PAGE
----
My opinion for what it’s worth.

7. There is some scope for.

1, 5, 6 & 9. We're already doing.

10. Nothing stopping that happening now.

2,3,4 & 8. Would make a bad situation worse.
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PostSubject: Re: Michael Taft - Towards A New Economic Narrative - A Ten Step Left Strategy   Sun Dec 07, 2008 10:49 pm

tonys wrote:
My opinion for what it’s worth.

7. There is some scope for.

1, 5, 6 & 9. We're already doing.

10. Nothing stopping that happening now.

2,3,4 & 8. Would make a bad situation worse.

My eye was caught by the unemployment benefits so it'd be interesting to get some more detail on that part of #4 otherwise I think I'd cursorily agree with you tonys on the rest. Is your opposition to 2,3,4,8 because part of our problem meant there was too much money around and these points tend to want to restore that whole money-sloshing-around scheme of cheap credit ?

On the other hand of course there's the credit crisis and ordinary businesses trying to function. We are seeing deflation but is the way out of it to reinflate again or try to ? There are important environmental and infrastructural parameters to observe I feel and reinflating an economy would put more pressure on them again when we should be plugging the holes. Just the other day there was a boil notice in Limerick because of mistreated water coming out of a treatment plant. Now we have this little thingamajig with the pigs. Infrastructure doesn't just mean water, roads and energy - our legal and bureaucratic mechanisms might be worth giving a good overhauling while things are quiet like they are.

But back to #4. Some of us here have been made unemployed recently and I'm probably not the only one who is fairly well educated and looking for a job now. A lot of us will have worked or been working for 13 - 15 years and suddenly find ourselves unemployed and needing reskilling or considering downgrading our job expectations or education or emigration. Could it be the time for a radical overhaul of the social welfare and education/retraining systems so I can benefit from it please ? I think after working for a dozen or more years here and a few elsewhere then the likes of us should be entitled to benefits that are a bit different. Maybe I'm selfish though.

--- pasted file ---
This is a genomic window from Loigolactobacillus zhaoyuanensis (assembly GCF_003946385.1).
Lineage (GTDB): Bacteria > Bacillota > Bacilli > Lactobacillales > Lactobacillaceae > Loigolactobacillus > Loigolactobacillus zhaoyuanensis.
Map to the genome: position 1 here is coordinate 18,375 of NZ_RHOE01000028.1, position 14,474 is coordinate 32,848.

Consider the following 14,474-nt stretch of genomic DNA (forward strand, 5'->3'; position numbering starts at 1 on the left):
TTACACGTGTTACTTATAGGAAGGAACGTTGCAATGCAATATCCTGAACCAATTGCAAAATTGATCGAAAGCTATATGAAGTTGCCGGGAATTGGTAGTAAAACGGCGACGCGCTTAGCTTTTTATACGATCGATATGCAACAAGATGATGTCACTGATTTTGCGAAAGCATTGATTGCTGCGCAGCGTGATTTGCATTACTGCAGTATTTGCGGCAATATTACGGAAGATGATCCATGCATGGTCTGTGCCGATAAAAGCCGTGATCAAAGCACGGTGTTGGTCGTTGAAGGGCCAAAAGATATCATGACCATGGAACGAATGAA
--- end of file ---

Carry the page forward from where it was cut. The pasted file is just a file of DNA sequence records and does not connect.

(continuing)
Richard Bruton for example in Ennis the other day was talking about it - people on Job Seekers Benefit have to wait a year now before they can qualify to get trained/retrained by the state. He reckoned it might be better to strike while the 'blood was up' I think he said. I could be lounging around here for another year (how bad) before I get the smell of a job I half-want but I'd prefer to avail of training right now. Granted I'd feck off abroad afterwards but sure aren't we in the EU now ? Indeed this recession will test the seams and rivets of the European institutions and money system now. Can I even take my JSB abroad and learn a language I wonder ? I saw some tech support jobs in Shannon for German speakers with English and one other language. I have a basic level of all those and I'm sure I'm not the only one. How about giving the likes of us 6 or 9 months dole in Germany or Spain ? Do ye not trust us after working for 13 or 14 years here and getting a couple of degrees before that ?

People should be given a break.
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PostSubject: Re: Michael Taft - Towards A New Economic Narrative - A Ten Step Left Strategy   Mon Dec 08, 2008 12:46 am